The professional spacegoers had friends, even family, in the crowd that greeted them. Between the medical screenings, there were greetings, hugs, a couple of kisses, for everyone but Stephen. Not that he felt like holding up his bowling ball long enough to get a kiss anyway, but it was the principle of the thing.

Whoever was in charge must have thought this was great, because the next thing Stephen knew, he was cleared to fly...on a boring old terrestrial airplane, gravity and all.

This is good, he told himself, especially when he woke up in the middle of the flight with his hands clamped around his super-first-class pillow. You get to go to Houston. Jon said he'd be there. You're going to see Jon. And in the meantime, you're not going to float out of bed anymore! Stop getting all panicky just because you "forgot" to strap yourself in.




Mission Control (well, Rehab Facility Control) promised they would let Jon visit Stephen's room as soon as it was an option. His own idea of "soon" didn't quite overlap with theirs, so the coffee was lukewarm and the genuine South Carolina fried chicken had gone cold by the time they finally sent him in.

Stephen, lying in bed on a stack of well-fluffed pillows that would do a Southern belle proud, looked different. A little less otherworldly, without the weightless drifting of his hair and clothes. Less ethereal without the unfiltered starlight framing his smile. But he grinned when Jon came in, and held out his arms, and Jon put all the food down and went in to enjoy an unselfconscious hug.

"I'm still re-learning to talk," warned Stephen. "Who knew humans carry so much weight in the tongue? So if I pronounce something wrong and you make fun of me, you're being astrophobic."

"I would never." Jon clasped Stephen's hands between his own. "I'm so glad you're back!" Did that sound a little over-eager? "I mean — obviously you had a great time out there, I was happy for you, I don't want to take away from —"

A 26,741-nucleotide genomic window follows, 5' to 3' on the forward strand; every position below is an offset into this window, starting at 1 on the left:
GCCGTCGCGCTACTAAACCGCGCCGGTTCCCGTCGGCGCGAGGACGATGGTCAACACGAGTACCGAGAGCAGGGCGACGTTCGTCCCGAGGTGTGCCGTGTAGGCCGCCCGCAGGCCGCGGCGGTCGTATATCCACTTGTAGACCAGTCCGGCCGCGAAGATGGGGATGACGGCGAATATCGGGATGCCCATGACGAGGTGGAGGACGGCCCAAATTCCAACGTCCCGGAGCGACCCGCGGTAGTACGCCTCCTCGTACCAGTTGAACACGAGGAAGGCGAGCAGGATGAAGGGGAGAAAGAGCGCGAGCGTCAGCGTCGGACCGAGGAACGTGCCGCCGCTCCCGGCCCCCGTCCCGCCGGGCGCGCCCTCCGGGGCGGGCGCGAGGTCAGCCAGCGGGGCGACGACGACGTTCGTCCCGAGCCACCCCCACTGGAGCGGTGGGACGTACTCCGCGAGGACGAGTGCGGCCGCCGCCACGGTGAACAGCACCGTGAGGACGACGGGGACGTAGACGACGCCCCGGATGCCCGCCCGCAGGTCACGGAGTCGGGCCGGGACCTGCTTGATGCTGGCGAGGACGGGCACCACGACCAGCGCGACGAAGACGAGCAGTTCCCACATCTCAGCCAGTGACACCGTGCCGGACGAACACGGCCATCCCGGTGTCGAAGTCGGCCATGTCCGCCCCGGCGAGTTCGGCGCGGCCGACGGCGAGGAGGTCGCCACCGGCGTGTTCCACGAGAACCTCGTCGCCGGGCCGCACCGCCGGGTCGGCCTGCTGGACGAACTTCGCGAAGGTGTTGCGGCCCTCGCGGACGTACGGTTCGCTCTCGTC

"I missed you too."

That caught Jon completely off-guard. "...Oh."

To his continuing surprise, Stephen looked almost...ashamed? "Was I that mean? Did you think I didn't appreciate you at all?"

"No! No, it's not that. I just...I didn't expect you to admit it out loud."

A few more unidentifiable expressions shoved their way across Stephen's face.

"I guess I wouldn't have," he said softly. "Everything is so...heavy, down here, y'know? I used to think I was handling it so well, too! Then I got into orbit, and it started lifting away, and I realized I had no idea." He gave the edge of the bed an offhand pat, and, when Jon sat, went back to holding Jon's hands. "Meanwhile, all these other people look like they don't even feel it. Waltz around like there's nothing in the world dragging them down. I don't know how it."

"Hey now." It was one thing for Stephen to be nice and non-defensive, but this was practically admiring, and if he kept it up Jon was gonna start blushing. "I'm just as weighed-down as any other neurotic Jewish liberal surviving through the Bush administration. I'm not that special."